Effect of interfacial energetics on dispersion and glass transition temperature in polymer nanocomposites

Bharath Natarajan*, Yang Li, Hua Deng, L. Catherine Brinson, Linda S. Schadler

*Corresponding author for this work

Research output: Contribution to journalArticlepeer-review

136 Scopus citations


Developing structure-property relationships between the filler/matrix interface chemistry and the dispersion and interface properties of polymer nanocomposites (PNC) is critical to predicting their bulk mechanical, electrical, and optical properties. In this paper we develop quantitative relationships between interfacial surface energy parameters and the dispersion and Tg shifts of PNCs through systematic experiments on an array of hybrid systems spanning a wide range of interfacial interactions. We use four different matrices of surface energies varying from polar to nonpolar (poly(2-vinylpyridine) (P2VP), poly(methyl methacrylate) (PMMA), poly(ethyl methacrylate) (PEMA), and polystyrene (PS)), filled with three monofunctional-silane modifications of colloidal silica nanospheres (octyldimethylmethoxysilane, chloropropyldimethylethoxysilane, and aminopropyldimethylethoxysilane). We hypothesize the ratio of the work of adhesion between filler and polymer to the work of adhesion of filler to filler (WPF/WFF), in conjunction with the relative work of adhesion (ΔWa), can be used to predict the final state of particle dispersion. Additionally, the direction and magnitude of Tg deviation from the neat polymer are hypothesized to depend on the work of spreading (Ws) and the dispersion state. Our results suggest a strong and moderate dependence of dispersion on WPF/WFF and ΔWa, respectively. Ws in conjunction with the dispersion parameters is shown to dictate the change in Tg. Our model represents a significant step toward realizing a priori nanocomposite property prediction.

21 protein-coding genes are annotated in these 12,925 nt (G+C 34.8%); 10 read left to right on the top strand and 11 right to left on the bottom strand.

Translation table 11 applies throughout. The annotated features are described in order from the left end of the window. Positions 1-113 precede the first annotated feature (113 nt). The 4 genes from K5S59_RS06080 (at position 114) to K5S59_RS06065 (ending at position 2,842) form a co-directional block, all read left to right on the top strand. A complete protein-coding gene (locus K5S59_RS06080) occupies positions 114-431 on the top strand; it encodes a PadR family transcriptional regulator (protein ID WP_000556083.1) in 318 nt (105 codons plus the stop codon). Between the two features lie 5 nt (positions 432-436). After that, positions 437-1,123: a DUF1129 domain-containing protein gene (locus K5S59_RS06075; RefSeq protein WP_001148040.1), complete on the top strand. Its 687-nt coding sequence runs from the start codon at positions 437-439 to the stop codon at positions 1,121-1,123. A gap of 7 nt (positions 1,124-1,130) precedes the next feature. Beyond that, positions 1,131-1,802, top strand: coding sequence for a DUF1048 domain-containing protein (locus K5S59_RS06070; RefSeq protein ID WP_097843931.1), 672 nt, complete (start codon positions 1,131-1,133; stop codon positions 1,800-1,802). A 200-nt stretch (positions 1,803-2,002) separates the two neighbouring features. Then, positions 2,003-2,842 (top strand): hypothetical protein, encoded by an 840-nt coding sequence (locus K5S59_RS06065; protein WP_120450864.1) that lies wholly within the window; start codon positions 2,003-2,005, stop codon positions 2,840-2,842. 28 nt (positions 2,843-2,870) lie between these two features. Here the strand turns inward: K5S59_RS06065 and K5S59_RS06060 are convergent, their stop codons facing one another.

Original languageEnglish (US)
Pages (from-to)2833-2841
Number of pages9
Issue number7
StatePublished - Apr 9 2013

ASJC Scopus subject areas

  • Organic Chemistry
  • Polymers and Plastics
  • Inorganic Chemistry
  • Materials Chemistry


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